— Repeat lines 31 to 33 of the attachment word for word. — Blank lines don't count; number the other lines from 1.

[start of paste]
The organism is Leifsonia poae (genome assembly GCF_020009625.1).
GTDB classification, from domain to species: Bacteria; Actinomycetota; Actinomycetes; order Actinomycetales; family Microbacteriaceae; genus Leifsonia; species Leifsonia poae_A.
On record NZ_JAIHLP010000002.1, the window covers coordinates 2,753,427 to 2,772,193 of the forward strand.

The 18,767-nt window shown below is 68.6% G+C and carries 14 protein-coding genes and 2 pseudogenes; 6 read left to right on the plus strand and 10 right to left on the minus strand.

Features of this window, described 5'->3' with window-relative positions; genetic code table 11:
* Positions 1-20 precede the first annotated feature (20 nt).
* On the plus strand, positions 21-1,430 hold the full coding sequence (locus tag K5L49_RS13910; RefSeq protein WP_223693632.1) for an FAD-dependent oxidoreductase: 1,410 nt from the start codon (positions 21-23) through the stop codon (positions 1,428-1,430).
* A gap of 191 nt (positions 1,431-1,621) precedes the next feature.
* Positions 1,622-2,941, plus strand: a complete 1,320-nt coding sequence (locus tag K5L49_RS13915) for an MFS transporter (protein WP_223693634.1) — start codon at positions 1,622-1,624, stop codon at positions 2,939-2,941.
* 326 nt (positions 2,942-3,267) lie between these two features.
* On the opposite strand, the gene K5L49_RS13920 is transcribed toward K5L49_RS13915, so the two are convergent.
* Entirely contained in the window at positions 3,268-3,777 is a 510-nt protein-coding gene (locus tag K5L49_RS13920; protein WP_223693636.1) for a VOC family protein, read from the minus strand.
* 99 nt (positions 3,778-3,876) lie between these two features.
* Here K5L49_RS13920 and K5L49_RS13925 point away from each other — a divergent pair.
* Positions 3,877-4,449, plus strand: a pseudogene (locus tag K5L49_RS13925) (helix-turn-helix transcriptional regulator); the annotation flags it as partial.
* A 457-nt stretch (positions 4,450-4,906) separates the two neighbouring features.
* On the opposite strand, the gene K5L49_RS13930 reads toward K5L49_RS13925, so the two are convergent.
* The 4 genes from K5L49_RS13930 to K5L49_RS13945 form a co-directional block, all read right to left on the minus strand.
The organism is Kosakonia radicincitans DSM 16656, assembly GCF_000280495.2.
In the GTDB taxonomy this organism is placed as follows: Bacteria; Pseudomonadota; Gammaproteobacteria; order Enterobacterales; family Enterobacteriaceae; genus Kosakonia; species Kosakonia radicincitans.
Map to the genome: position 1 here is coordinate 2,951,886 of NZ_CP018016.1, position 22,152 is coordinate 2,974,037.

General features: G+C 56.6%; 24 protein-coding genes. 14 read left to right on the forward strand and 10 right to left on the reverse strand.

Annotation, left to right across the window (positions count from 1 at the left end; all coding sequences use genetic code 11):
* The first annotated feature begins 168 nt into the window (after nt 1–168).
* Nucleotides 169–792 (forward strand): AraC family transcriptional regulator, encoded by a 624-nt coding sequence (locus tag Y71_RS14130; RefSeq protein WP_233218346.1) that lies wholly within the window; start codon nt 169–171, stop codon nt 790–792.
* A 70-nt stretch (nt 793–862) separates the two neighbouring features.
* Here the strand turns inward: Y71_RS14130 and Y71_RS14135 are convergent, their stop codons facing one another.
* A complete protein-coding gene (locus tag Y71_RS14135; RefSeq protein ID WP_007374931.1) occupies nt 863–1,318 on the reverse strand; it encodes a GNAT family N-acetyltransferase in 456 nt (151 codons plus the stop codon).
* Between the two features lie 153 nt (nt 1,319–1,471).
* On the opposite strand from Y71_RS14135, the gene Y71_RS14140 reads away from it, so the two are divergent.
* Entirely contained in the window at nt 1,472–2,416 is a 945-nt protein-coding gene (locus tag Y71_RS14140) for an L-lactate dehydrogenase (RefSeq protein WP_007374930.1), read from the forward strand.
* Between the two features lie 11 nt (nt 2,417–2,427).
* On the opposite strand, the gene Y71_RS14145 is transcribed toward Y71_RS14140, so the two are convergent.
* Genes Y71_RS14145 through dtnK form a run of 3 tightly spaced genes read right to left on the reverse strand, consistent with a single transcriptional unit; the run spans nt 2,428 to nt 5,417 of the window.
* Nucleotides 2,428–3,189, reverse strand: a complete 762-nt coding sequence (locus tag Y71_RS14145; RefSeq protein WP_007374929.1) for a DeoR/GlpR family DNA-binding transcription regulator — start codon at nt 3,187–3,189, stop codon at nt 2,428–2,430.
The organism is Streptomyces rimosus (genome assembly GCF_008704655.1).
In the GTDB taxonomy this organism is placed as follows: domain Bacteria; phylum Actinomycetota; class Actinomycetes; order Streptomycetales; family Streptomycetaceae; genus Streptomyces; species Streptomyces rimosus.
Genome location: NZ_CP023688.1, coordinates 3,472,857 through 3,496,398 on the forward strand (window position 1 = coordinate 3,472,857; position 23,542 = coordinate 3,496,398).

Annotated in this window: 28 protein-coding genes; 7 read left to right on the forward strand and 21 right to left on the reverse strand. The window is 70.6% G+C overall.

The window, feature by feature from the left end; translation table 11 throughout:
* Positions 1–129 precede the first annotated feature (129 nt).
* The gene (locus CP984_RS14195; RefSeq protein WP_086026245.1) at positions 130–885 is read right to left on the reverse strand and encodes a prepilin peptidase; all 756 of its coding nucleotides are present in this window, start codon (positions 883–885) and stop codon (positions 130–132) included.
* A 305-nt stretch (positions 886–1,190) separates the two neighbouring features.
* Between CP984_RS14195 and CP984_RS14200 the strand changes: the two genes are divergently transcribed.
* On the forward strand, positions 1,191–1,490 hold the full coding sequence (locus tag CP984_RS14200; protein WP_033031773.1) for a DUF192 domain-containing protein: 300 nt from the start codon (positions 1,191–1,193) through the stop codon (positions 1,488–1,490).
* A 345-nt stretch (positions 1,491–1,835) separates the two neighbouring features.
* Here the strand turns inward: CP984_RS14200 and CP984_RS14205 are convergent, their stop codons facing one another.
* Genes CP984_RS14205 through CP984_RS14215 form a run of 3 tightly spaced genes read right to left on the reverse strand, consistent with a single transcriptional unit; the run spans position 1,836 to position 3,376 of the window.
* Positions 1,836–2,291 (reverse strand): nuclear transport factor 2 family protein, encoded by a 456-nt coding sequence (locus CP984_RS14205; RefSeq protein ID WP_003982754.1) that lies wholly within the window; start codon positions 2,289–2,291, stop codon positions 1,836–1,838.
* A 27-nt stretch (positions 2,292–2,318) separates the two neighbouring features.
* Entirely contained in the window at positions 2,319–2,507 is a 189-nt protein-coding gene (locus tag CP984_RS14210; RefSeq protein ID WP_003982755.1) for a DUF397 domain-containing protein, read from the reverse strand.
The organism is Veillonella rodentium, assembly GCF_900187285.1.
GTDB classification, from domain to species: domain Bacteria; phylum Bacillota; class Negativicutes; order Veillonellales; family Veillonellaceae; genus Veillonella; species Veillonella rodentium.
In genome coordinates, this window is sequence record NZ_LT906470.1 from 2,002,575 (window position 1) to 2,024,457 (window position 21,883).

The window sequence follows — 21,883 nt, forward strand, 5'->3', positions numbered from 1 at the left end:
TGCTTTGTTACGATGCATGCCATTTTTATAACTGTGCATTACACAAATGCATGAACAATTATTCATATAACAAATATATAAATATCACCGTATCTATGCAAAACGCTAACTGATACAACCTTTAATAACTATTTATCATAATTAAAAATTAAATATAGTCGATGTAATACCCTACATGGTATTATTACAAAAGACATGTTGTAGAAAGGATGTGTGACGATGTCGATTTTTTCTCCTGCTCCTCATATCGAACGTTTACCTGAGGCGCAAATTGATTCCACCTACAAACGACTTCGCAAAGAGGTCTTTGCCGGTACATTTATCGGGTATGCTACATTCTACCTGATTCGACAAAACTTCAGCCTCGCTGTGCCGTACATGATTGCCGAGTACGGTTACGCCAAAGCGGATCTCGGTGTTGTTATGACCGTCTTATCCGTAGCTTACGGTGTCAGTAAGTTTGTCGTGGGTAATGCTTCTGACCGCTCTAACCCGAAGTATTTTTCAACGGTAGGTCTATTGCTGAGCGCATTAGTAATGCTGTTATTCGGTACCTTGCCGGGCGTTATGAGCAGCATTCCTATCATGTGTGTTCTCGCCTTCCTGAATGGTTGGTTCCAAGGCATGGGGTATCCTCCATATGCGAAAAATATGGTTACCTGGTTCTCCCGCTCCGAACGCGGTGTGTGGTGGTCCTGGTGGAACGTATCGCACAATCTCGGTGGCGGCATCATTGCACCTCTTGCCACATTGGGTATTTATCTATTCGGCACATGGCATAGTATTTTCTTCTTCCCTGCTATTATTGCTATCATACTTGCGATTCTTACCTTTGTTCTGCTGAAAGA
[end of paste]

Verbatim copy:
* Entirely contained in the window at nt 1,472–2,416 is a 945-nt protein-coding gene (locus tag Y71_RS14140) for an L-lactate dehydrogenase (RefSeq protein WP_007374930.1), read from the forward strand.
* Between the two features lie 11 nt (nt 2,417–2,427).
* On the opposite strand, the gene Y71_RS14145 is transcribed toward Y71_RS14140, so the two are convergent.